Court rejects attempt to delay Zuma hearing

The Cape High Court on Monday struck from the roll an attempt to delay the hearing of the National Prosecuting Authority’s (NPA) appeal against the scrapping of Jacob Zuma’s corruption charges.

The Society for the Protection of our Constitution had wanted the hearing — set down for Friday in the Supreme Court of Appeal (SCA) — to take place only after next year’s general election.

It sought an order forcing the African National Congress national executive to file an application within 48 hours challenging the date.

It also wanted the minister of justice to instruct the NPA to ask the SCA to postpone the appeal hearing until after the polls.

However, acting Cape Judge President Jeanette Traverso ruled on Monday that she had no jurisdiction in the matter.

It was trite law that one court could not interfere in the functions of another, she said, and the matter was already pending before the SCA.

It was also acknowledged in the Constitution that every court had the right to regulate its own processes, and she as a judge in Cape Town could not issue orders that would affect the workings of the SCA.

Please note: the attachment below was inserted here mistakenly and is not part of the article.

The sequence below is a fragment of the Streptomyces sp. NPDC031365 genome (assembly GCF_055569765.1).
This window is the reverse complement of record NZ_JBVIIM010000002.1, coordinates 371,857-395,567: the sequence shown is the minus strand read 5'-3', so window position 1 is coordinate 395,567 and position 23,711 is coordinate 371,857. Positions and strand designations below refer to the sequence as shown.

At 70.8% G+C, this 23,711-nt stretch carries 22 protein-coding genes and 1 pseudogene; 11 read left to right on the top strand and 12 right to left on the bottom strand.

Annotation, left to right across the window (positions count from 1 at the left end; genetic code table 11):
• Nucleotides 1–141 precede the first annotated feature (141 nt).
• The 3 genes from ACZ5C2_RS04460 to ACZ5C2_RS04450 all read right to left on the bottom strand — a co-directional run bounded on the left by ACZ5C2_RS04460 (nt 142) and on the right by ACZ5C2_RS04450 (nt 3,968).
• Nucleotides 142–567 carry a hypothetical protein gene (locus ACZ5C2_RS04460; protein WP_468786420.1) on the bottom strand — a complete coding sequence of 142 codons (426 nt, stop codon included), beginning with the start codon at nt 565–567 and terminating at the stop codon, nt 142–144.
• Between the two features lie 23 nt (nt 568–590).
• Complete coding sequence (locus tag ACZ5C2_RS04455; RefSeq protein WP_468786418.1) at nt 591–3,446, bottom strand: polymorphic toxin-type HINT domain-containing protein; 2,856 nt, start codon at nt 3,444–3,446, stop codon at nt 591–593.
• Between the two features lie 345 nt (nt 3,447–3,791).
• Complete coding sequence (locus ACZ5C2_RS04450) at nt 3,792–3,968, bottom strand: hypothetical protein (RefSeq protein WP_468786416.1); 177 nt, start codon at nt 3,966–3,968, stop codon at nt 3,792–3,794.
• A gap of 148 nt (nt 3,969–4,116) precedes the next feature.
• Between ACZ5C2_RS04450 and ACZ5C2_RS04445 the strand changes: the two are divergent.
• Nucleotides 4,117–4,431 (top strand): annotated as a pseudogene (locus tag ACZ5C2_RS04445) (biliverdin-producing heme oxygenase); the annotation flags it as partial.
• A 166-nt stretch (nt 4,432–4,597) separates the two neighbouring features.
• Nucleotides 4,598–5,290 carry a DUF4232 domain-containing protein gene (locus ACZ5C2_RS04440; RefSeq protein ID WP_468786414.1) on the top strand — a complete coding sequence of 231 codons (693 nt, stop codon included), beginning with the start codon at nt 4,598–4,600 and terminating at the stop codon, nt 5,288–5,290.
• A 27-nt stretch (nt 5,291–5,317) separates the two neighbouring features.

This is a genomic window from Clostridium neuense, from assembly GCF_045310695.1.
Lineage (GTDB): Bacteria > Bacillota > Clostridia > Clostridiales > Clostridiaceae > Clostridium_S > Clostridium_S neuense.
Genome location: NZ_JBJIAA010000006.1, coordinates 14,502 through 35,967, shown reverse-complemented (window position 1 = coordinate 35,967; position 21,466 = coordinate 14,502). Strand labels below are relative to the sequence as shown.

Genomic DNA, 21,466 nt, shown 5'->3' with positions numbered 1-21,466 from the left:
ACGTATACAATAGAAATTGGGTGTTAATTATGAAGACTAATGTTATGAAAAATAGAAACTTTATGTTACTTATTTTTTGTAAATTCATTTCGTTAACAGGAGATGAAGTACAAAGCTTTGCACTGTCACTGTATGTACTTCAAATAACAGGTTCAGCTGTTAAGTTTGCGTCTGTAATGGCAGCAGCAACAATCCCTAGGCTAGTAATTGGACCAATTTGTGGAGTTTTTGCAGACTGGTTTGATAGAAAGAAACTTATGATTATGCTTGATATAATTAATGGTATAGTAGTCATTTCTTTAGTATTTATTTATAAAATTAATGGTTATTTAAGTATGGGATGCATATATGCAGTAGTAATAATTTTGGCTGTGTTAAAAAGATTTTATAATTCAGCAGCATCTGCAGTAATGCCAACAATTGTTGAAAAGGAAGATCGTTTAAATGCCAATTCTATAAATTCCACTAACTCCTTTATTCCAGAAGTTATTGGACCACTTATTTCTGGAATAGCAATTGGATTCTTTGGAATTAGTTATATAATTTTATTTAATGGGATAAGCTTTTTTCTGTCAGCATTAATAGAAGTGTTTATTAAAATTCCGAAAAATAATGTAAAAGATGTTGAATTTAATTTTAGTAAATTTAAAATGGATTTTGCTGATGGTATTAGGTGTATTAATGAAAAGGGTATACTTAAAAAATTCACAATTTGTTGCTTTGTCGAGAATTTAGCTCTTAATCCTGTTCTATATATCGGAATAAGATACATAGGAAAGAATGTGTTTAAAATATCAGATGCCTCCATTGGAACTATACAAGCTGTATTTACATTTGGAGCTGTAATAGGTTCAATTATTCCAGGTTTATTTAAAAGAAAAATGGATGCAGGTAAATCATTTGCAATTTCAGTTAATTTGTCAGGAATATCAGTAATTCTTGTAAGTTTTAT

She ordered that the application be struck from the roll, and awarded costs against the society.

Society secretary Muhammed Vawda said afterwards that the society felt ”unjustly handled” and would consult its lawyer on the options open to it now.

”We won’t leave it standing if something can be done about it,” he said.

The society said in court papers that normally there was a gap of at least five months between the granting of leave to appeal and the appeal hearing.

It said speeding up the process, as the SCA had done in the Zuma case, was not in the interests of justice.

If the NPA won the appeal, it meant Zuma would be branded a criminal awaiting trial, which would hamper his campaigning in the run-up to the elections.

This would violate the right of Zuma himself, and the ANC as a whole, to a free and fair election.

The society says all its members are ANC supporters.

The SCA hearing follows the Pietermaritzburg High Court decision in September setting aside corruption charges against Zuma, who is president of the ANC. — Sapa

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